I have been a working mom for approximately 48 days and 48  nights.

In that time, I have gotten up at 4:30 am, not once, but twice, for work, and been amazed at how much easier early mornings are for me now that I’m a mom, 5-months in to the most erratic sleep schedule of my adult life.  I have also worked until 1 am on several occasions, driving home through a dark Southern California desert on a highway known for big rig accidents and head on collisions, through towns known for meth heads and Vietnamese gangs.

In that time, I have come to accept my new position as a lactating mammal, a milk cow on the go, a walking wet stain. I have pumped in more parking lots than I can count, while conducting my first surveillance assignment, and even while in bumper to bumper traffic on the 5, inching my way home from field work at 3 miles per hour – tired, thirsty, and hungry, wearing only one contact, because the other one ripped apart in my eye (that was fun and probably very dangerous).  I have stashed milk in bottles and bags, in cups of ice from Del Taco, and in more cups of ice still, from Starbucks, In n Out, and Seven Eleven.  I may avoid the food 9 times out of ten, but I’ll keep coming back for the ice for many months to come.

In those 48 days and 48 nights, I have become surprisingly less stressed out about this working mom malarkey as each day goes by.  I have ginourmous blessings to count:  a 7-minute commute; the liberty to take lunch breaks for as long as I want (provided I’m not out in the field) to nurse and nap my darling baby; the opportunity to learn a new very interesting skill, that of the private investigator; and a wonderful nanny I adore.  Yet there are things that irk me as well:  learning new things on so little sleep is difficult (D still gets up at least once, but often twice per night), making me feel frustrated and inept at least half the time; my nanny takes home more pay than I do, by a whopping $1500 per month; she, the nanny, gets to clean-up blow outs and marvel at longer than normal naps, while taking home more money than I, me who is separated from my baby for 7 to 10 hours a day; and the worst one of all, being separated from my baby, my Daphne, the jewel of my existence, the heart of my soul (especially stomach ache inducing, that one, not matter how you slice and dice it).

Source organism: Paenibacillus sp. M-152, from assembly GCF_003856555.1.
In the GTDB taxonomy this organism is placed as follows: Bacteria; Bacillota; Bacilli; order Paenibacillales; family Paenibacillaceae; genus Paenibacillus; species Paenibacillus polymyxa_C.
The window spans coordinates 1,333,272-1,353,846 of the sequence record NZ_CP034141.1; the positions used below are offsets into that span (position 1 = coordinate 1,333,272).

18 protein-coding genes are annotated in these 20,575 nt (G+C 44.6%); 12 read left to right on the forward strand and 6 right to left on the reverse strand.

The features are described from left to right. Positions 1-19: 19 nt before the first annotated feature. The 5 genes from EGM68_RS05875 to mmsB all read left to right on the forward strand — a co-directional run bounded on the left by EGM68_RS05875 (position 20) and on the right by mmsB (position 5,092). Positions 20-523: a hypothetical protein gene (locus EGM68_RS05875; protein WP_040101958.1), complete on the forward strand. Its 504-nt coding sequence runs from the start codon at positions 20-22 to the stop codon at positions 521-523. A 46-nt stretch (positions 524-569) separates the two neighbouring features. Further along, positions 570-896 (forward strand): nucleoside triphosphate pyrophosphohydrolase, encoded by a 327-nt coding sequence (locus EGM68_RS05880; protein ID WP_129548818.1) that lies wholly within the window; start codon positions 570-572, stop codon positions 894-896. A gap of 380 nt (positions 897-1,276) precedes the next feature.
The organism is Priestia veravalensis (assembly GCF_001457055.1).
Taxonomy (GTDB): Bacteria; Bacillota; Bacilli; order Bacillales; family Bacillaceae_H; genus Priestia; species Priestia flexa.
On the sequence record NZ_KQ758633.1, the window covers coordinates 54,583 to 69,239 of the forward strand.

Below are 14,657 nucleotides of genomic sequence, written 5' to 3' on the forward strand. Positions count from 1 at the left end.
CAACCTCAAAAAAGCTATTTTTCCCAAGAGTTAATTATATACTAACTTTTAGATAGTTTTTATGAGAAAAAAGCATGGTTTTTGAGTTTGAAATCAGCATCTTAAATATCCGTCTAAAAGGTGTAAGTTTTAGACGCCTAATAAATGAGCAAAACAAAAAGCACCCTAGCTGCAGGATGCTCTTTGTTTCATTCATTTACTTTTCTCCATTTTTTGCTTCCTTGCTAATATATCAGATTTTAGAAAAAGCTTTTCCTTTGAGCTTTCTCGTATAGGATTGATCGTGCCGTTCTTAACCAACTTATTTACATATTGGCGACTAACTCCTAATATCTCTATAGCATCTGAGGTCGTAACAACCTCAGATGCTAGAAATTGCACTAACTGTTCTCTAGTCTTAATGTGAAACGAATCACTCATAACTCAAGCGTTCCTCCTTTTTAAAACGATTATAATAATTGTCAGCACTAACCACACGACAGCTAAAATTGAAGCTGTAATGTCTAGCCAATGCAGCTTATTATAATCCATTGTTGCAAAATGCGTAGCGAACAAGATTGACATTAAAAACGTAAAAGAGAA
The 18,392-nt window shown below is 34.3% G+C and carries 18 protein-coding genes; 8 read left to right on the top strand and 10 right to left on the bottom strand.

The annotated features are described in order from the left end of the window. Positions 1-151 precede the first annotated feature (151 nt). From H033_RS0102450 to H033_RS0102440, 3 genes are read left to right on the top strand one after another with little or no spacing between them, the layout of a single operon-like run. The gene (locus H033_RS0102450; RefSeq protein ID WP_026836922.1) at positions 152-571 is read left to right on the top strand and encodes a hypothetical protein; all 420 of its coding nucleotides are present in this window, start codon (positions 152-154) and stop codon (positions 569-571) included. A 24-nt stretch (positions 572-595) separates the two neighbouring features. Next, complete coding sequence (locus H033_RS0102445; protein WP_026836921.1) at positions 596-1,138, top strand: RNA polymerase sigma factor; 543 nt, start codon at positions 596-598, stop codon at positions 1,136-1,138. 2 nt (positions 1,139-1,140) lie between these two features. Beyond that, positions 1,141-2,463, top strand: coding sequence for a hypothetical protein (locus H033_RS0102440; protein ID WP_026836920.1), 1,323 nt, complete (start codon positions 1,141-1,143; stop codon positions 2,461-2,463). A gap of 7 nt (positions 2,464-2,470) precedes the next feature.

In those hours and on those desert roads, I have fantasized about throwing myself into being a stay at home mom.  I have fantasized about the novels I would finish while she naps, the bar exams I’d have time to study for, the work outs I would do.  I have fantasized about the amazing baby blogs I’d write, documenting the moments more, the magical, amazing, once in a lifetime moments, family members have made a point to remind me that I’m missing.  I have dreamed about spending hours pureeing baby food, and then the messy baby face that comes after it.  I have dreamed of laying on the grass atop a freshly washed blanket stroking my baby’s soft goose down covered head, kissing her translucent eyelids, and laughing, lots of laughing.

As you can see, I’m conflicted.  But I’m also determined.  Books will get finished, and baby beauty will be documented.  There will be plenty of splendor in the grass.  There will be workouts too, like 30-minute rides on the trainer while I let my brain relax to the jarring voices of reality television.  And there will eventually be a bar exam.  God willing, of course.

Just maybe I will find a way to have it all.   But if I don’t, I will find a way to have, be, do, some of it.  I’ll make being a working mom work.  Or, maybe I won’t.  But for now, I’m 48 days in to a bittersweet adventure that makes getting up at 4:30 am, for feedings definitely worth it AND for field work, mostly worth it too, I hope.

Now let’s look at that gigorgous (I just made up a word!) baby I speak of, shall we?

Daphne 4 months 3 weeks










Daphne 5 months_sitting










Diamond D_4 months 3 weeks

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